The original Cloudbuilt offered up a blend of parkour and platforming when it was first released in 2014. Now, Coilworks and Double Eleven have brought it back with an all-new entry that takes the original’s foundation and expands upon it. The original’s rapid-fire pace tested gamers in ways that most platformers don’t, mixing platforming with a bit of a bullet hell approach when it came to object avoidance and even puzzle games due to the planning required to do well. Its shorter stages were basically Point A to B obstacle courses with a surprisingly involved narrative — Demi is in a broken body and the stages played were simulations. They were essentially a way for her to regain some confidence and a sense of self-reliance as her real-world body would likely never be usable again. It was dark, but engrossing.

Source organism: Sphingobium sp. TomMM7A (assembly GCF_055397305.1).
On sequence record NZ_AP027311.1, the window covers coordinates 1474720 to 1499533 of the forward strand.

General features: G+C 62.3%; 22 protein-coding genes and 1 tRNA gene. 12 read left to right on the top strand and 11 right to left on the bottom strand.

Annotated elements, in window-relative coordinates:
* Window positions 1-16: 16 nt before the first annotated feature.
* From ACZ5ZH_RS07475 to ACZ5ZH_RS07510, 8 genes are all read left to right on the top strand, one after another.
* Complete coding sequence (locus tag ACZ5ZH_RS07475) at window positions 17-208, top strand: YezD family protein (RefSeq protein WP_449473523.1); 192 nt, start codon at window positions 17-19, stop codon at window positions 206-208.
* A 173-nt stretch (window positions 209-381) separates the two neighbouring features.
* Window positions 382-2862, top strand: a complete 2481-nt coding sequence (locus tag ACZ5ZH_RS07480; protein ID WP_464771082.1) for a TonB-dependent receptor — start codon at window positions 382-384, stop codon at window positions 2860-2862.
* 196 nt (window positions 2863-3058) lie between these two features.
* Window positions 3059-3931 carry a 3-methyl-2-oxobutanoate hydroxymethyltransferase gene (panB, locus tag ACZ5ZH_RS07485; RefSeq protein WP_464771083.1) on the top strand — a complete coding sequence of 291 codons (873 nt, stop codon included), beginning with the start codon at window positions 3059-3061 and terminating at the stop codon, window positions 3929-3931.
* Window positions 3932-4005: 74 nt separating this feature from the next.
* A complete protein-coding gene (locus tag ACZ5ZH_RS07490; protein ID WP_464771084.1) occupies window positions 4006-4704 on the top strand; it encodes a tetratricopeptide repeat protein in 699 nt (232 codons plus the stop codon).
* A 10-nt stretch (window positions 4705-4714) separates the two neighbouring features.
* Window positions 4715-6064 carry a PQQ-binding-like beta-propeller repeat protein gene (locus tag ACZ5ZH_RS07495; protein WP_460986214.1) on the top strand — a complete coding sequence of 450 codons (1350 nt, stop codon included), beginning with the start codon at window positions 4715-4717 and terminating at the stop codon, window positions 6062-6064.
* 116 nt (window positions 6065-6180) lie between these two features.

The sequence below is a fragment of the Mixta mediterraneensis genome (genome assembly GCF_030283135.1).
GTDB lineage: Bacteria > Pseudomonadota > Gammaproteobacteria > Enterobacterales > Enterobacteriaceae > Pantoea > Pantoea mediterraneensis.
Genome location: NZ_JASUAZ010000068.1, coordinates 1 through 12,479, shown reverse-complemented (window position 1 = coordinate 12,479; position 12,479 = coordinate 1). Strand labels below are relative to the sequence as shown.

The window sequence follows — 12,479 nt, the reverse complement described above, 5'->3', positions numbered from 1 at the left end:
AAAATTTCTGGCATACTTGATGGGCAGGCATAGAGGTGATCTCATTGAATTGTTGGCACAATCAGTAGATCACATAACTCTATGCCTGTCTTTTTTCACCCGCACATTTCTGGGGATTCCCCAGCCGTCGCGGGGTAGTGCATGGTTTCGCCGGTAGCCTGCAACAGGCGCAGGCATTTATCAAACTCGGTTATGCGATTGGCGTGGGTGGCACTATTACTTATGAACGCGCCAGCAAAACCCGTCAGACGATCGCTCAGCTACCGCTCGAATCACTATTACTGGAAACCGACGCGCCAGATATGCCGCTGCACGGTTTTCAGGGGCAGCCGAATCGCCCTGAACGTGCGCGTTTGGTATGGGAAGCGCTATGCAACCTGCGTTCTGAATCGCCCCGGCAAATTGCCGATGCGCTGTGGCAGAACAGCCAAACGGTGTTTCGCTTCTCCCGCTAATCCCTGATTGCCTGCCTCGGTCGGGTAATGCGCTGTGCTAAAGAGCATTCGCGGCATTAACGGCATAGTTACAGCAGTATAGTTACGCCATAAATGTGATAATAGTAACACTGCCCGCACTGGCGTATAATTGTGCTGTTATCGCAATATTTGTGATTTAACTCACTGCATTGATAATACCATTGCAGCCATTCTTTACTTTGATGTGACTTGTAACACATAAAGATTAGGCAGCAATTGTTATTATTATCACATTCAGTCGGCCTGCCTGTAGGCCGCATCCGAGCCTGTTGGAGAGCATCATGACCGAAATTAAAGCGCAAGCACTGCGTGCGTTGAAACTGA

That concept has been revisited with a far greater emphasis on the stages themselves. The game takes place in large, bustling levels with a lot to do and several paths to completion. Demi herself is an analog for the player as you’re both thrown into this confusing situation where you have to find your way out of a shattered building, and then the narrative shifts from a stage to the plot and everything starts making more sense. The core gameplay is similar to what was featured in the first but greatly expanded upon. Running, jumping, wall-running, platform hanging and shooting are back with more variety and challenge.